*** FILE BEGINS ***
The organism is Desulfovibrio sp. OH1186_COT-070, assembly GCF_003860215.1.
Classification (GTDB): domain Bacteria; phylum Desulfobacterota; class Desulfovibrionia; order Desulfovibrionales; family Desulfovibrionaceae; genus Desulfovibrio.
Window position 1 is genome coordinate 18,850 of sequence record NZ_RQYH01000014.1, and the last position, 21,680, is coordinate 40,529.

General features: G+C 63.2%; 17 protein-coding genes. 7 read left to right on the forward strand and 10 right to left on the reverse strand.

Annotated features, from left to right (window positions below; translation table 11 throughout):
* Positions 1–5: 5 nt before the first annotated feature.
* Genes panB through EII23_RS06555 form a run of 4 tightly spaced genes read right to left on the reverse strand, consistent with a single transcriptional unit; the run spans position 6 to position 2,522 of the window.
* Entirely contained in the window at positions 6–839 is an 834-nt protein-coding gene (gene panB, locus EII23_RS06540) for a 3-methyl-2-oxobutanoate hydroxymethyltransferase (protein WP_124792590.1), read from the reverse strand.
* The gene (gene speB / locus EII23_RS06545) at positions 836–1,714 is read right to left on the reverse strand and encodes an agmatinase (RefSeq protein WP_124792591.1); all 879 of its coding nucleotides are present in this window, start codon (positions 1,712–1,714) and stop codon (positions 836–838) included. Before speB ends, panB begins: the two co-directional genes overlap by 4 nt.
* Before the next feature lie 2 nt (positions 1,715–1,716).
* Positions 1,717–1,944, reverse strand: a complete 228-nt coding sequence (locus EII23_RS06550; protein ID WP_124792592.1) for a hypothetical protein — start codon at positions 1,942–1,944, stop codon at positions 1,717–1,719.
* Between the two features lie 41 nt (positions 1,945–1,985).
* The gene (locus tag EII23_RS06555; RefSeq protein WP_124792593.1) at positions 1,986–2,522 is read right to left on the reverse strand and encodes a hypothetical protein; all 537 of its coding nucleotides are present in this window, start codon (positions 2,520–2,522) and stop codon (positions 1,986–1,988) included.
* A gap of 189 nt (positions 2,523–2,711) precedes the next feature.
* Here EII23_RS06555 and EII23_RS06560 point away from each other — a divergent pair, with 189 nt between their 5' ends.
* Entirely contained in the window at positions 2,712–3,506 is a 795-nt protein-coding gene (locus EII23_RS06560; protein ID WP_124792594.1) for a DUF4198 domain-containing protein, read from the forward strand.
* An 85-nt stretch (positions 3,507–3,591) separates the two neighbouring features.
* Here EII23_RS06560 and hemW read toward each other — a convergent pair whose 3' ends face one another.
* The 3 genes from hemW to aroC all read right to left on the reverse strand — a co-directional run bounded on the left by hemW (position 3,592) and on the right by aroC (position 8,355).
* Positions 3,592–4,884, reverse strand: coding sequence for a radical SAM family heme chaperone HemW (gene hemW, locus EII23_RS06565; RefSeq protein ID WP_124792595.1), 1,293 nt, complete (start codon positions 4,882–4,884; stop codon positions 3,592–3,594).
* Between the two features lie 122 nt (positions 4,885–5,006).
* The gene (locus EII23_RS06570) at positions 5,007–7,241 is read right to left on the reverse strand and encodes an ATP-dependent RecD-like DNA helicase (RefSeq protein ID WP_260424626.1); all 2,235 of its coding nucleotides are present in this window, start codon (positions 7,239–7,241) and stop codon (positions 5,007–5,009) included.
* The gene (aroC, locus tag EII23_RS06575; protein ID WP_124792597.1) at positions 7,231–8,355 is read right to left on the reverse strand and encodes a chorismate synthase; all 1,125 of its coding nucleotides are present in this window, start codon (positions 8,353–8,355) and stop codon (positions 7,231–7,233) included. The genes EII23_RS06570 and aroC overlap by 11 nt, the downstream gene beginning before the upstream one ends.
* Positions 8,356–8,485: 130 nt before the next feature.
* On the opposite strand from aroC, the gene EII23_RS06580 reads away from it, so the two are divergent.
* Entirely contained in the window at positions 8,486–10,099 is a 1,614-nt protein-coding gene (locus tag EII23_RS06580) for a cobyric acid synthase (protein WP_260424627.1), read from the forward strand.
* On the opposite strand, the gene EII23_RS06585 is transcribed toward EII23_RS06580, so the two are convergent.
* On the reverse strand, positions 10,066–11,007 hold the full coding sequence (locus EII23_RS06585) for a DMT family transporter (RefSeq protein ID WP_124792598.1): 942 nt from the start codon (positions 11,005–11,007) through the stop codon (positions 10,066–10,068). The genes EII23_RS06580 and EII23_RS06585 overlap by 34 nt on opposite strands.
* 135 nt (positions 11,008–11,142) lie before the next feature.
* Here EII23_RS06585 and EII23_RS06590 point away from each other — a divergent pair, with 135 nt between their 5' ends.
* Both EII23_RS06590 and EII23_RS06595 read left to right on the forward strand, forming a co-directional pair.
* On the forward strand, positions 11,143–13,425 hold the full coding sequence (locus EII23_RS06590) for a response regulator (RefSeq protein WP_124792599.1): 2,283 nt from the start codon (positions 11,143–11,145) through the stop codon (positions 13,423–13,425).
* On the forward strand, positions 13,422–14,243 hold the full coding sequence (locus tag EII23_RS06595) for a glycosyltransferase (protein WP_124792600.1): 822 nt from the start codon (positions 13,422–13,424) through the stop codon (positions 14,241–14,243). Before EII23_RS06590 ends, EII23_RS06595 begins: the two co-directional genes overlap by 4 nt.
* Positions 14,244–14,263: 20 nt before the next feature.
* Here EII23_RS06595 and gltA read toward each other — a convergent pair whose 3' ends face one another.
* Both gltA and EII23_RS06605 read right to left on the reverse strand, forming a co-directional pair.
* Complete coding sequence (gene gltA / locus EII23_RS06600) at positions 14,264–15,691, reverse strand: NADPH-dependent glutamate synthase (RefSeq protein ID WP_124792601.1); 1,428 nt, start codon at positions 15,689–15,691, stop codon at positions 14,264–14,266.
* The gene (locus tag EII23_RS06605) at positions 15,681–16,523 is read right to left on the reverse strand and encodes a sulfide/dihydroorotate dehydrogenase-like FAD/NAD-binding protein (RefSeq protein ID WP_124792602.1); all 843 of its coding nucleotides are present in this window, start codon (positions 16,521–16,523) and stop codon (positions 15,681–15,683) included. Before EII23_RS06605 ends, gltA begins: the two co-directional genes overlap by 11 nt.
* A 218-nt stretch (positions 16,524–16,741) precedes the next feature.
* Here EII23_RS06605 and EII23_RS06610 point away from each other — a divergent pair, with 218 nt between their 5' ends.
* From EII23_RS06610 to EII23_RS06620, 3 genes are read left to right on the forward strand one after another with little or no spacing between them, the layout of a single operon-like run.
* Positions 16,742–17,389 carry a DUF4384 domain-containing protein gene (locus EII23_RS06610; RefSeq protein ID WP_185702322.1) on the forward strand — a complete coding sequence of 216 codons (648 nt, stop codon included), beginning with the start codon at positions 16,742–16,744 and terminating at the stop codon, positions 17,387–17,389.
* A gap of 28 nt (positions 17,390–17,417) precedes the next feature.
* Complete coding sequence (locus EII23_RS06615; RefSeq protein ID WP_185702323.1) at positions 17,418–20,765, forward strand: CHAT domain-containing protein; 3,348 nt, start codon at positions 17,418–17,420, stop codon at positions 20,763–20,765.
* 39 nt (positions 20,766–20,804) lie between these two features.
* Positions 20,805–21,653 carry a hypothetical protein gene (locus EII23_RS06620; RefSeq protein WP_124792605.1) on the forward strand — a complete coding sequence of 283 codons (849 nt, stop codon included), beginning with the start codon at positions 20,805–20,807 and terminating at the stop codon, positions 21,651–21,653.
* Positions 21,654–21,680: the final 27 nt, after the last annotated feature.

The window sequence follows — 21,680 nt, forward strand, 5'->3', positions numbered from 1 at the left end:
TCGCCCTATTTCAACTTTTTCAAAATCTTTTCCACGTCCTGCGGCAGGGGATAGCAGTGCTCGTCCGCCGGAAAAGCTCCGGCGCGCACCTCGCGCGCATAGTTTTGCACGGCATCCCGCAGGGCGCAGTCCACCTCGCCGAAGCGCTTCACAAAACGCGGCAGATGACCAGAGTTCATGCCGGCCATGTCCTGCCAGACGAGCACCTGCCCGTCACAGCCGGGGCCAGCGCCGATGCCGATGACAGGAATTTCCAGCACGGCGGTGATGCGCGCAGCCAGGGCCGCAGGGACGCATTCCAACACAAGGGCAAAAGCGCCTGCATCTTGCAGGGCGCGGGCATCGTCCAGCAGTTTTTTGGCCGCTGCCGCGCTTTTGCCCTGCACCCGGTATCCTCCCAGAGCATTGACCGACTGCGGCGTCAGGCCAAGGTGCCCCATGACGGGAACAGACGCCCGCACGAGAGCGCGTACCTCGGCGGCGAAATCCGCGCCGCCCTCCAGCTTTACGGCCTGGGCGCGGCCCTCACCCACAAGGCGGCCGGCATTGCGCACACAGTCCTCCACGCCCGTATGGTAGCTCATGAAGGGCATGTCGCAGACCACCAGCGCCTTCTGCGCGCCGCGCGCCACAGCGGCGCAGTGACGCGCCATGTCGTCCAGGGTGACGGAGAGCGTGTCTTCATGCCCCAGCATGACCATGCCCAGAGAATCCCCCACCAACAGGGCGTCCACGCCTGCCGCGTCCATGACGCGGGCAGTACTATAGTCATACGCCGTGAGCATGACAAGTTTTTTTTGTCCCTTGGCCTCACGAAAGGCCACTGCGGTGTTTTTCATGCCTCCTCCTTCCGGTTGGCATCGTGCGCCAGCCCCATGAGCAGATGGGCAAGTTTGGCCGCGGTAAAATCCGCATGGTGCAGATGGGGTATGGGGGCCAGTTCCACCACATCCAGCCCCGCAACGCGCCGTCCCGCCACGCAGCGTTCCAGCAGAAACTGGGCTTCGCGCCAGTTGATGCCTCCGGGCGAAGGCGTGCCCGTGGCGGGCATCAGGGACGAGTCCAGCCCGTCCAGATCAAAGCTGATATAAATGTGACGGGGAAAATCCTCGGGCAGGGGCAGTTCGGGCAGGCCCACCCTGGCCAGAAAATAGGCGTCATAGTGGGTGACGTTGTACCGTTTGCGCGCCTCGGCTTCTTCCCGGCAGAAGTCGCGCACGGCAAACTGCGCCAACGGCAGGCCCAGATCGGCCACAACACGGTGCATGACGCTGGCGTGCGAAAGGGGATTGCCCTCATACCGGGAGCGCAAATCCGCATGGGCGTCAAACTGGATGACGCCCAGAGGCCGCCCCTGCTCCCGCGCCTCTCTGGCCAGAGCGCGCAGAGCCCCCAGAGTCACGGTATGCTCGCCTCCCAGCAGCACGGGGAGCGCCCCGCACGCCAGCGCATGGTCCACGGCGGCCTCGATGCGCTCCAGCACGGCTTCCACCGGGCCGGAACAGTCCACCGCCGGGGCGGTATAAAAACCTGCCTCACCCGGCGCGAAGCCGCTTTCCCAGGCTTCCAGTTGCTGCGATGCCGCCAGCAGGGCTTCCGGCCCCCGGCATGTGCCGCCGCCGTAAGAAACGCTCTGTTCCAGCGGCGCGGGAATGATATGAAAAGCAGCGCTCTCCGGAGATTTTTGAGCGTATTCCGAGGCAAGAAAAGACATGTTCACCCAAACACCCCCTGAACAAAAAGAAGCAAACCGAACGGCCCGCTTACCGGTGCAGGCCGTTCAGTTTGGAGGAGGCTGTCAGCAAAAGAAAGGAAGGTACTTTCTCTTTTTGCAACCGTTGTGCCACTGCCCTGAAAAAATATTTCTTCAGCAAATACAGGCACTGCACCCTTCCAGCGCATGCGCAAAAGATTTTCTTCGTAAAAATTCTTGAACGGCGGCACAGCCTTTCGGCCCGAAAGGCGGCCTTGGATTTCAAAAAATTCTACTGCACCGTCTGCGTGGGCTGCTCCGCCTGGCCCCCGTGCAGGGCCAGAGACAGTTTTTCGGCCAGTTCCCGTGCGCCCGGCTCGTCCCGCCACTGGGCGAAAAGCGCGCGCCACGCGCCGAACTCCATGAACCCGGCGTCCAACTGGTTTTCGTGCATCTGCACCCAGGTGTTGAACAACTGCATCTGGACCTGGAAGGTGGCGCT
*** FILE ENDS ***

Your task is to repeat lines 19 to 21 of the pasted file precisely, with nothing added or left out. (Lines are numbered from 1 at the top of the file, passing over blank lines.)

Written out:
* The 3 genes from hemW to aroC all read right to left on the reverse strand — a co-directional run bounded on the left by hemW (position 3,592) and on the right by aroC (position 8,355).
* Positions 3,592–4,884, reverse strand: coding sequence for a radical SAM family heme chaperone HemW (gene hemW, locus EII23_RS06565; RefSeq protein ID WP_124792595.1), 1,293 nt, complete (start codon positions 4,882–4,884; stop codon positions 3,592–3,594).
* Between the two features lie 122 nt (positions 4,885–5,006).